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Three takeaways from Instacart’s planned IPO

Dan Berthiaume
Senior Editor, Technology
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Instacart Caper Cart
The Caper Cart is one of many solutions Instacart offers grocers.

Now that Instacart intends to go public, it’s time to assess what this means both for the grocery technology company and the broader industry.

Instacart recently filed a registration statement on Form S-1 with the U.S. Securities and Exchange Commission related to a proposed initial public offering of its common stock. This is a big step for the company, which plans to list its common stock on the Nasdaq Global Select Market under the symbol "CART,” and here are three ramifications:

Same-day delivery can be profitable, if you do it right

Same-day delivery equals last-mile delivery, which is an inherently expensive process. Some pundits have predicted that the same-day delivery model is not sustainable as a widespread offering because it simply eats away too much of the profits from the online order being delivered.

However, in its SEC filing, Instacart, which is still primarily a provider of third-party same-day delivery services (more on its tech offerings in a moment), reported some impressive financials for fiscal year 2022. These included swinging from net loss to over $400 million in profit, roughly 40% growth in both transaction and total revenue, all while delivering over 260 million orders (roughly 20% year-over-year increase).

Clearly, Instacart has figured out how to profitably deliver orders the day they are placed (often within an hour or two). Consider the model: independent contractors using their own vehicles pick items from someone else’s store. By eliminating overhead, Instacart is reaping the gains of its investment in the underlying technology and strategy supporting its operation.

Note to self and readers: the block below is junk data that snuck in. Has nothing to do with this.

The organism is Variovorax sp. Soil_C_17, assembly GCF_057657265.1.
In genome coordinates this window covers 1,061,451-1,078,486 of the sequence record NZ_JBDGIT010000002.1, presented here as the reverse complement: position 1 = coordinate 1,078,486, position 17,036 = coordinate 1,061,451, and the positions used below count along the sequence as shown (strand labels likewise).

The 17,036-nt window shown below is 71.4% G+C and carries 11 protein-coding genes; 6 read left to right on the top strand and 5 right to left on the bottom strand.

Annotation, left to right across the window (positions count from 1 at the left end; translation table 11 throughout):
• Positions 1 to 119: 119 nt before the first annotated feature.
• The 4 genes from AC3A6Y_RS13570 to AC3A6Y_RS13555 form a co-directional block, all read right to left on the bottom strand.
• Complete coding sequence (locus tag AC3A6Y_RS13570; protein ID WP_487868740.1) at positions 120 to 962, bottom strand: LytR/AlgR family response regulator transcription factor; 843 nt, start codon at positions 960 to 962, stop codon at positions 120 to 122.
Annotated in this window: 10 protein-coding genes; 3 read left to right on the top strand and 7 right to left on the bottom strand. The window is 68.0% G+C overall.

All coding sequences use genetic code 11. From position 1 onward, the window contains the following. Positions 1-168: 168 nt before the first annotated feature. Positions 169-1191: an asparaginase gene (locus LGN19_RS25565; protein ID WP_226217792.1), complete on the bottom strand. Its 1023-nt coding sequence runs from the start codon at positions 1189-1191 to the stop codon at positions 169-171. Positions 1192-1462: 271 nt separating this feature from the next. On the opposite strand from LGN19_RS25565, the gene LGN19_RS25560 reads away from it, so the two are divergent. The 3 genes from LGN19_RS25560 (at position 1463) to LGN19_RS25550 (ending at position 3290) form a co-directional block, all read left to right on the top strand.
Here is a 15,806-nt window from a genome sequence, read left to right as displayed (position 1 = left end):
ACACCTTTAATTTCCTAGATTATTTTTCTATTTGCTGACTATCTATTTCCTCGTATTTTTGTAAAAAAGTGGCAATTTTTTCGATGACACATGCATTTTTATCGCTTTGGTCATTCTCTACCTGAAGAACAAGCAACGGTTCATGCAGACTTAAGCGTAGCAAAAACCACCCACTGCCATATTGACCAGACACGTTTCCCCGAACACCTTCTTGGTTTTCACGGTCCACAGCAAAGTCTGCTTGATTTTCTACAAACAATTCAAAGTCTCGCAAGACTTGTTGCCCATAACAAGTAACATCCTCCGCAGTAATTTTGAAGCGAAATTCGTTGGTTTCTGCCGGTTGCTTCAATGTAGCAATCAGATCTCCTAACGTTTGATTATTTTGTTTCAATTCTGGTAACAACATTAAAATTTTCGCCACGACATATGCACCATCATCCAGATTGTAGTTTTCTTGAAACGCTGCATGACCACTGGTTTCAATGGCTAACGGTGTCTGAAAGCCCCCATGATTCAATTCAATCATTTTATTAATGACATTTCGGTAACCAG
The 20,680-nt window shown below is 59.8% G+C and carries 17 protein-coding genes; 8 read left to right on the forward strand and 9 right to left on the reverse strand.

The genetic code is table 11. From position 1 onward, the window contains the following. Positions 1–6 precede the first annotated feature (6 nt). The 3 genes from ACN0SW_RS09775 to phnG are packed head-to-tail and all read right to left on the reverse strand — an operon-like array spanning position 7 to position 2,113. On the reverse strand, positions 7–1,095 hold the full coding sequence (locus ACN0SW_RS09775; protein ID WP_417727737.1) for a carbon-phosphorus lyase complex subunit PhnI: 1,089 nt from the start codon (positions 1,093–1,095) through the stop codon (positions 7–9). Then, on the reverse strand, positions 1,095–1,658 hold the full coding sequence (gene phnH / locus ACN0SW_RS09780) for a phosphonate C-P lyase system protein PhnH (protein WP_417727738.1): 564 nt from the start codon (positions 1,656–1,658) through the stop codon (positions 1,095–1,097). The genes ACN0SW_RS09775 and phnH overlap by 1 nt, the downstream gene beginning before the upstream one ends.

Two words: Grocery tech

While same-day delivery isn’t going anywhere, the future at Instacart definitely includes grocery technology. Instacart even rebranded itself as a “grocery technology company,” and in the past few years has been increasing role as a provider of solutions for supermarket operators.

The SEC filing also focused on Instacart’s investments in grocery technology, which include both in-store and online solutions. These include smart carts and an in-store suite, as well as an Amazon-style e-commerce platform, a personalized ordering solution and varied advertising services for its CPG brand partners.

“Our strategy is to put our technology capabilities and consumer insights into the hands of our retail partners,” Instacart said in its SEC prospectus. “We are investing more in technology custom-built for online grocery than any single grocer could on their own, allowing grocers to leverage our scale and investments to grow their businesses.”

While providing grocery solutions is a very different business than hosting same-day delivery, it follows Instacart’s strategy of using scale and technological know-how to reduce the day-to-day operational burden for supermarket retailers.

Following the footsteps of giants

Two years ago, I wrote a column opining that Instacart had its sights set on joining tech giants such as Amazon, Apple, Google and Facebook. This move would certainly seem to confirm that Instacart, whose CEO Fidji Simo previously served as a Facebook executive, is looking to evolve into a broadly-based tech platform.

The influx of capital, including a private investment of $175 million from PepsiCo, will surely fuel more growth in its existing delivery and grocery technology offerings, as well as enable other new initiatives and directions.

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